It has been observed that in developing countries, there is small number of hospitals, who understand the child’s problems and implement proper rehabilitation. Unluckily, they only focus on inpatients care. In addition, Communal- based, observational studies in developing countries provide an estimated prevalence of juvenile disabilities ranging from 0.4-12.7% 1.

Similarly, the leading cause of increasing number of Erb’s palsy is due to birth defects and lack of awareness of physical therapy. Which in turn highlight the neglected aspect of this disability. Erb’s palsy may occur due to breech delivery, prolong labor leading to injury at the time of birth in case it is not handled with care. Moreover, forceful pulling of head and neck of infant when passes through birth canal, fetal macrosomia2 , stretching or pressure on shoulder of infant that may lead to major and complex brachial plexus injuries. These commonly involves upper cervical trunk (C5-C6) that requires special care and handling.

The findings also suggests and it has been estimated through various evidences that the incidences of brachial plexus palsies are around 1.5 cases per 1000 live births, and it has not declined despite of recent advances in obstetrics3. The fact that needs attention is being highlighted through their view of certain studies that reported approximately 5000 cases of neonatal brachial plexus palsies, of which 580-1050 are permanent in United State4. These brachial plexus palsies result in negligible movement on affected shoulder with absent reflexes, and poor grip of hand in infants that are affected by this problem. In spite of these conditions it may also lead to persistent weakness of affected shoulder with glenohumeral abduction deformities with contractures as severe as 65 degrees5.

Clinicians play a pivotal role in assessment and identification of Erb’s palsy in neonates. Early diagnosis may help in preventing the further complications and increase recovery of functional activities, but physical therapy has major contribution to improve child’s abilities with multidisciplinary care for children with Erb’s palsy6 . Physical Therapists are specifically trained to promote the lives and activities of daily living of infants. Strengthening exercise techniques have been applied by therapists to increase muscular range, constraint induced therapy and certain types of splints also help in reducing the chance of secondary complications. Moreover, the physical therapists plan their goals with child’s family to reach the early outcomes and facilitate child to reach their potential up to maximum level and independently perform daily functions.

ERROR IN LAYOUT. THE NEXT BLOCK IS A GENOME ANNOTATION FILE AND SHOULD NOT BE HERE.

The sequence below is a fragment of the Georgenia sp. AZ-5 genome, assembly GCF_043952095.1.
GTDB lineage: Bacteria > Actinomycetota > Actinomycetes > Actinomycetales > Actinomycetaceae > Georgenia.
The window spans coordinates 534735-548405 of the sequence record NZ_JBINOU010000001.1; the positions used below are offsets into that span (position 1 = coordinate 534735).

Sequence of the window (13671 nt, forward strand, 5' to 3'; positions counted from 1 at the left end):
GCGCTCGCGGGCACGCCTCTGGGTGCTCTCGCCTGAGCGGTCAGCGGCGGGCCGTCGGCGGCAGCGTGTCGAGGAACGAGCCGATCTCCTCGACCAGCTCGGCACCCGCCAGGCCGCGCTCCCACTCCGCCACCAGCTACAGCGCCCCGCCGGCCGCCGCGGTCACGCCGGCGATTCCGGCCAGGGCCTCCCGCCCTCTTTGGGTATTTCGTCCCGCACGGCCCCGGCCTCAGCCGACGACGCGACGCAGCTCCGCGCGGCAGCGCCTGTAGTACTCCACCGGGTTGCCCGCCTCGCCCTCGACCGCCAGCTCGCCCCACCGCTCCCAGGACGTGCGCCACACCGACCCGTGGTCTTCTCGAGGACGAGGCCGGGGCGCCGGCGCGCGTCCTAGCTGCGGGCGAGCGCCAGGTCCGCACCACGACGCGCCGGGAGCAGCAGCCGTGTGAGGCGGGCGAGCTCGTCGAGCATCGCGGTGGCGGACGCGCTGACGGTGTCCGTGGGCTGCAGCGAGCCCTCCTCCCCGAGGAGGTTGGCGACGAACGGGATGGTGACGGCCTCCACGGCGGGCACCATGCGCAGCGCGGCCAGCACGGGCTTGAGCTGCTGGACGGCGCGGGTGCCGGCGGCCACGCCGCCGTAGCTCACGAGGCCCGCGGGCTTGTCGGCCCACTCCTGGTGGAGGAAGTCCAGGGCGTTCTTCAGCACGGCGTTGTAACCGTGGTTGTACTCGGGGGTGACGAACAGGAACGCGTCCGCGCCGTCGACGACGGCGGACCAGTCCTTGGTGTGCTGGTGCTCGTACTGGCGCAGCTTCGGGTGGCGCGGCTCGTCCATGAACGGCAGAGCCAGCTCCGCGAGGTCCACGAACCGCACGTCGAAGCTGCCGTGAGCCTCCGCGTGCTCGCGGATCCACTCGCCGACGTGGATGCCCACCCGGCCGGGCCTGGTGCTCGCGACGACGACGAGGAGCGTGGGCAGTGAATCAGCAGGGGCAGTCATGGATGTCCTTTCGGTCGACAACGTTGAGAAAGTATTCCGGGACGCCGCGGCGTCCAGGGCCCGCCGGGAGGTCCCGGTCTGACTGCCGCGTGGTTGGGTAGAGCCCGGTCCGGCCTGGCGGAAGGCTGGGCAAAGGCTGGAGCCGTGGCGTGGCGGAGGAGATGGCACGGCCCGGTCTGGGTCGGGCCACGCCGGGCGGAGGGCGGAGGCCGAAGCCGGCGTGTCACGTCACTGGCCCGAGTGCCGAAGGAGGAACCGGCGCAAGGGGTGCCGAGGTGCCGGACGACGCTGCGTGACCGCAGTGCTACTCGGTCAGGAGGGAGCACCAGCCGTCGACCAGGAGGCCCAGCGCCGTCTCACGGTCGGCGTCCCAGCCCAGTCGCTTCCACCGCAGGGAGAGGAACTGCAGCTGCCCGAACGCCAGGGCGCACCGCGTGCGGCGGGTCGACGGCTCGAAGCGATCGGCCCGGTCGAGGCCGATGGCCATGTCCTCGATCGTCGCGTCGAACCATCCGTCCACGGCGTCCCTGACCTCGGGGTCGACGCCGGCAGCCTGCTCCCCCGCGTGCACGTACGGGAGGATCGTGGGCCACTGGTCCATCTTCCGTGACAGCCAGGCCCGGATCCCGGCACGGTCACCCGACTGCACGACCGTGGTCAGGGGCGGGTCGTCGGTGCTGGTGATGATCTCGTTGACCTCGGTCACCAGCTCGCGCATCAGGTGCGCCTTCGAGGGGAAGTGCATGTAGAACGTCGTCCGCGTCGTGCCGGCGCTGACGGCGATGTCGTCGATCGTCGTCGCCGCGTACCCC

The rehabilitation is based on the facts and evidences that the contribution of patients or their family members is vital in overall recovery. Similarly, the previously mentioned contributors need to be focused on and make them aware in order to have advanced rehabilitation. The first step in creating the awareness is knowledge that can be accessible and an encouragement along with proficiency. Also, the collaboration of pediatric clinics with the expert therapist can develop better performance.

Through this epistle, it is therefore suggested that people who are suffering from pediatric disorders specially birth related disorders and are at the risk of Erb’s Palsy must seek information and manage to recover the pediatric disorder. In order to move towards healthier rehabilitation for improved quality of life.

Farah Iqbal


Ziauddin College of Physical Therapy

Ziauddin University


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  2. Ouzounian JG. Risk factors for neonatal brachial plexus palsy. Semperi. 2014;38(4):219-221
  3. Heise CO, Martins R, Siqueira M. Neonatal brachial plexus palsy: a permanent challenge. Arq
  4. Neuropsiquiatr. 2015;73(9):803-808
  5. Chauhan SP, Blackwell SB, Ananth CV. Neonatal brachial plexus palsy: incidence, prevalence, and temporal trends.Semperi. 2014;38(4):210-218
  6. Emily A. Eismann, MS; Kevin J. Little, MD; Tal Laor, MD; Roger Cornwall, MD. Glenohumeral Abduction Contracture in Children with Unresolved Neonatal Brachial Plexus Palsy. J Bone Joint Surg Am, 2015; 97(2): 112 -118
  7. Welcome to pediatric rehabilitation. San Francisco: UC Regents; May 2013. Available from: